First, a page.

Report: 90% of US Counties Hit with Disaster in Last Decade

FILE - Span McGinty uses his chain saw to cut fallen tree limbs from a tornado-damaged vehicle at his brother's house in Yazoo County, Miss., on May 3, 2021. 90% of counties in the United States experienced a weather-related disaster between 2011-2021, according to a report published on Wednesday, Nov. 16, 2022. Over 300 million people — 93% of the country’s population — live in those counties. (AP Photo/Rogelio V. Solis, File)

Ninety percent of the counties in the United States suffered a weather disaster between 2011 and 2021, according to a report published Wednesday.

Some endured as many as 12 federally-declared disasters over those 11 years. More than 300 million people — 93% of the country’s population — live in these counties.

Rebuild by Design, which published the report, is a nonprofit that researches ways to prepare for and adapt to climate change. It was started by the Department of Housing and Urban Development in the wake of Hurricane Sandy, the catastrophic storm that slammed into the eastern U.S. just over ten years ago, causing $62.5 billion in damage.

Researchers had access to data from contractors who work closely with the Federal Emergency Management Agency, allowing them to analyze disasters and payouts down to the county level. The report includes some 250 maps. They also looked at who is most vulnerable, and compared how long people in different places are left without power after extreme weather.

California, Mississippi, Oklahoma, Iowa and Tennessee had the most disasters, at least 20 each, including severe storms, wildfire, flooding, and landslides. But entirely different states — Louisiana, New York, New Jersey, North Dakota and Vermont — received the most disaster funding per person over the 11-year period.

Amy Chester, managing director of Rebuild by Design and co-author of the report, said she was surprised to see some states are getting more money to rebuild than others. Partly it’s that cost of living differs among states. So does the monetary value of what gets damaged or destroyed.

“Disaster funding is oftentimes skewed toward communities that are more affluent and have the most resources,” said Robert Bullard, an environmental and climate justice professor at Texas Southern University, who was not part of the team that wrote the report. Bullard wrote a book, “The Wrong Complexion for Protection” in 2012 with another environmental and climate justice expert, Beverly Wright, about how federal responses to disasters often exclude black communities.

The new report seems to support that. People who are most vulnerable to the effects of these extreme weather events are not receiving much of the money, the report said. Those areas of the country also endure the longest electric outages.

“When disasters hit …. funding doesn’t get to the places of greatest need,” Bullard said.

Another reason for the unevenness of funds could be that heat waves are excluded from federal disaster law and don’t trigger government aid. If they did, states in the southwest like Arizona and Nevada might rank higher on spending per person.


The report was prepared by policy advocates, not scientists, and oversteps in attributing every weather disaster to climate change. That is inaccurate. Climate change has turbocharged the climate and made some hurricanes stronger and disaster more frequent, said Rob Jackson, a climate scientist at Stanford University. But, “I don’t think it’s appropriate to call every every disaster we’ve experienced in the last 40 years a climate disaster.”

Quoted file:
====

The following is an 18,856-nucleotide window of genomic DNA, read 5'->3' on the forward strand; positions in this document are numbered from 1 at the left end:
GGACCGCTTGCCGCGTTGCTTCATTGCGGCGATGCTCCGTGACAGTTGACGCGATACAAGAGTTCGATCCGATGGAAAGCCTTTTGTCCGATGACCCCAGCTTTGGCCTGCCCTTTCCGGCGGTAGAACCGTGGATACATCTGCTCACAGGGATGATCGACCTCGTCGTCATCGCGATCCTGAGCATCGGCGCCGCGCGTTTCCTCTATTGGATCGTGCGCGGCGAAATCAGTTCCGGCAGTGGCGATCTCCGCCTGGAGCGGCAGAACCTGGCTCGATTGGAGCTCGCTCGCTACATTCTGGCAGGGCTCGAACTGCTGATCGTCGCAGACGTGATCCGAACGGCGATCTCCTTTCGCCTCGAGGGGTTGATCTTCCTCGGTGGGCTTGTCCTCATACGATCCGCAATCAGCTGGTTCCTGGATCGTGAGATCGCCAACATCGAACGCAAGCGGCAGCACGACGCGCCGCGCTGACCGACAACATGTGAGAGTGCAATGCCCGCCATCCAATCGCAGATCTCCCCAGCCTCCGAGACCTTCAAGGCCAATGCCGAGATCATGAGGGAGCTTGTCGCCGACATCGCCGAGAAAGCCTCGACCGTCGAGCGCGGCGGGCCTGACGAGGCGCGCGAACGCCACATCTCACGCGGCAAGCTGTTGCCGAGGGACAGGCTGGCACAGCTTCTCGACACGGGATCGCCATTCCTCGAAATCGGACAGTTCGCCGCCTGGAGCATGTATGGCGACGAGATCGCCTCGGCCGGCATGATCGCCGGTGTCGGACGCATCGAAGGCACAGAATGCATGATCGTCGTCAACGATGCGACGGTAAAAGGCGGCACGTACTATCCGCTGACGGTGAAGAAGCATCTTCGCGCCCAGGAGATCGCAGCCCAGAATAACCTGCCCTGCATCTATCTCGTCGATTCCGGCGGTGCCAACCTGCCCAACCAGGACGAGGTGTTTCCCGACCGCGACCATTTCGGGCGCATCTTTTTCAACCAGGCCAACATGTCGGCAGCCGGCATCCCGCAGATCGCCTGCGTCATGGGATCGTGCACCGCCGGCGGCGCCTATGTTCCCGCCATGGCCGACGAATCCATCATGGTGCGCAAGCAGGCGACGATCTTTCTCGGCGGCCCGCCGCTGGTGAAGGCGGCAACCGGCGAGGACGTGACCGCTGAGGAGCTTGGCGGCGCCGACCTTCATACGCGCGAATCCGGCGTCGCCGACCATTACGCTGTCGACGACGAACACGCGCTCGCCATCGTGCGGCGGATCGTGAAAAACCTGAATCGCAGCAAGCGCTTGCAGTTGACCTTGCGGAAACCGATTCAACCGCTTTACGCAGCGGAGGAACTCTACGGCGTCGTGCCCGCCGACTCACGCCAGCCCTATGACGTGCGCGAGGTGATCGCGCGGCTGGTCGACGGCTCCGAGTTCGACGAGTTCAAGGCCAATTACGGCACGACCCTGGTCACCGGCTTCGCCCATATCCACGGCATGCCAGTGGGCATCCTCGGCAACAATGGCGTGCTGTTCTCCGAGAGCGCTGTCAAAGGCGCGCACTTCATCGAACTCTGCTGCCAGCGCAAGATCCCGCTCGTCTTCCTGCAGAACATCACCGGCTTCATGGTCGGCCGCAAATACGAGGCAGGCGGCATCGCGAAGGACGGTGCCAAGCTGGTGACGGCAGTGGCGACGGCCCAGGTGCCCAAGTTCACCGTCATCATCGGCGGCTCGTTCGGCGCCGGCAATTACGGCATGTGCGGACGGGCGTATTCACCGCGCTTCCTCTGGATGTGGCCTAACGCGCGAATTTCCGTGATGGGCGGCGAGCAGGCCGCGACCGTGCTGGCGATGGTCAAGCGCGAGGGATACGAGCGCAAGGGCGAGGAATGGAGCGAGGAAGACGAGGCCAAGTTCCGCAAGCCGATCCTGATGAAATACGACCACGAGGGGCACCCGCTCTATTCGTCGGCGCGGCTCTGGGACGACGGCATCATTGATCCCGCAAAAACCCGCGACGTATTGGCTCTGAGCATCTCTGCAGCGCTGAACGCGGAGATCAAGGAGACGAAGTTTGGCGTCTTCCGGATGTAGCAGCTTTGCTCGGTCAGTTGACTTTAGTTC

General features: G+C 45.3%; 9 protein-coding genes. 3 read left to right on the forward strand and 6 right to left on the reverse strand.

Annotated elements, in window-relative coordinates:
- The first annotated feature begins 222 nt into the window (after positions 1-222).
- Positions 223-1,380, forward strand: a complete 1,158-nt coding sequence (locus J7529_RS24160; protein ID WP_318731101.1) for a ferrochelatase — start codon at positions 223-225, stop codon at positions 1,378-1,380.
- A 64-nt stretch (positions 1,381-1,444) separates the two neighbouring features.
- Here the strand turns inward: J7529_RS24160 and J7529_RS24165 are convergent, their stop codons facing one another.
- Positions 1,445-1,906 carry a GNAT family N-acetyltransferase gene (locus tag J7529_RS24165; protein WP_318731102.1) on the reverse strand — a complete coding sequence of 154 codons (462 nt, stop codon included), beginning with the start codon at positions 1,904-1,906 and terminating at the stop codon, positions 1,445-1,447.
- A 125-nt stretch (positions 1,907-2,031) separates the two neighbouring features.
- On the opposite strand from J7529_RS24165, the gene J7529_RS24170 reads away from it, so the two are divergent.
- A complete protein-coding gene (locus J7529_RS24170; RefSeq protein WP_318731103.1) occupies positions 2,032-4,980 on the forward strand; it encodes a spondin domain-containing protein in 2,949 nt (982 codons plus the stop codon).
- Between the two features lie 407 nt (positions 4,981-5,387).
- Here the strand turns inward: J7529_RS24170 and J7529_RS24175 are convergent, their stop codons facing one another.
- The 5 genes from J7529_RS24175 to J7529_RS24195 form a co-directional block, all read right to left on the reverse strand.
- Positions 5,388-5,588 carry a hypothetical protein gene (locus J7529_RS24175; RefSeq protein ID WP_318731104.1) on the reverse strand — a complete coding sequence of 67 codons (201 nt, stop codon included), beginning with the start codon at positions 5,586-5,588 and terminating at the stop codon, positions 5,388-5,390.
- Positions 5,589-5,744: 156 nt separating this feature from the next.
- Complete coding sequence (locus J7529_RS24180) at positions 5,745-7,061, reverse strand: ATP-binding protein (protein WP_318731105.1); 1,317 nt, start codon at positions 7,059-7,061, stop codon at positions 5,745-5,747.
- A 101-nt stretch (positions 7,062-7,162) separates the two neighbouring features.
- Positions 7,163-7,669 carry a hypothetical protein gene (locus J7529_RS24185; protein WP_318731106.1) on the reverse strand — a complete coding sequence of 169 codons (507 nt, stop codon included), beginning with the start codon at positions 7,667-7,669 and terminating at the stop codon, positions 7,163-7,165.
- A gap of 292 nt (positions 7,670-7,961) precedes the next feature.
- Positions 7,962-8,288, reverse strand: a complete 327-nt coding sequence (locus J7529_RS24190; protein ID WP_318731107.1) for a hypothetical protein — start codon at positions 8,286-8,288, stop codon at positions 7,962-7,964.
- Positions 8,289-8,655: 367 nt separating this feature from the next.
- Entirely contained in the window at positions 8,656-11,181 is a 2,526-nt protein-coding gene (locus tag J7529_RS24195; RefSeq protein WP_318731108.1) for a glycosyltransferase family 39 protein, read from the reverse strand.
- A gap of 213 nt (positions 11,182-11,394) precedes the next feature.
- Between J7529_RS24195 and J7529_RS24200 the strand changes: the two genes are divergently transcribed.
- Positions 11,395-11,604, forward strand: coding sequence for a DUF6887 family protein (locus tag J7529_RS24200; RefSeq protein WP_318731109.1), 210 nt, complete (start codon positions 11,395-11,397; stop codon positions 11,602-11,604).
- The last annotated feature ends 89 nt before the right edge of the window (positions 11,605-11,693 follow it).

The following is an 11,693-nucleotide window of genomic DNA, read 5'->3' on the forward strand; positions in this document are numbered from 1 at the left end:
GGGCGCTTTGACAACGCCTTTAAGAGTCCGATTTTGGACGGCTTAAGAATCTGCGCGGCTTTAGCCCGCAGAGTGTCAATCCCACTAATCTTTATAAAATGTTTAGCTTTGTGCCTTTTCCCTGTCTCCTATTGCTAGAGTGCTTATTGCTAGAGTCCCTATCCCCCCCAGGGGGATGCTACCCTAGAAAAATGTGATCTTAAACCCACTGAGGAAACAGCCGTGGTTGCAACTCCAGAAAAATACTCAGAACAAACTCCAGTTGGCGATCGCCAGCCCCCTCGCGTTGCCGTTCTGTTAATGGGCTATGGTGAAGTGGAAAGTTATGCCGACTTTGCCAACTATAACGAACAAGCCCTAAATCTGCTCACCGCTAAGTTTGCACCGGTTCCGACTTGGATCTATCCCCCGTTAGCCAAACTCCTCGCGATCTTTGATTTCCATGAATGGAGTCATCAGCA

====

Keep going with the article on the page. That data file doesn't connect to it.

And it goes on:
Even though all the weather disasters compiled aren’t attributable to climate change, Jackson said the collection could still have value.

“I do think there is a service to highlighting that weather disasters affect essentially all Americans now, no matter where we live.”

The annual costs of disasters has skyrocketed, he said, to over $100 billion in 2020. The National Centers for Environmental Information tallied more than $150 billion for 2021.


The federal government provided counties a total $91 billion to recover after extreme events over the 11 years, the researchers found. That only includes spending from two programs run by FEMA and HUD, not individual assistance or insurance payouts from the agency. Nor does it include help from other agencies like the Small Business Administration or Army Corps of Engineers.

Chester said that if all these federal disaster relief programs were included, the total would be far higher. The National Centers for Environmental Information estimate over $1 trillion was spent on weather and climate events between 2011 and 2021.

The report recommends the federal government shift to preventing disasters rather than waiting for events to happen. It cites the National Institute of Building Sciences which says that every dollar invested in mitigating natural disaster by building levees or doing prescribed burns saves the country $6.

“The key takeaway for us is that our government continues to invest in places that have already suffered instead of investing in the areas with the highest social and physical vulnerability,” Chester said.



  1. If 90% of the country experienced a “weather disaster”, the most likely reason is they have dumbed down the definition of a disaster, and perhaps created a financial incentive to regard something normal and predictable as a “disaster”.

    I’m sure that if they changed the law, and instead required a large surtax in counties that had a disaster, the number of disasters would radically decrease and people would say “Oh that was a bad storm, we get them every so often around here” (rather than saying “Oh, the sky is falling, give me money”).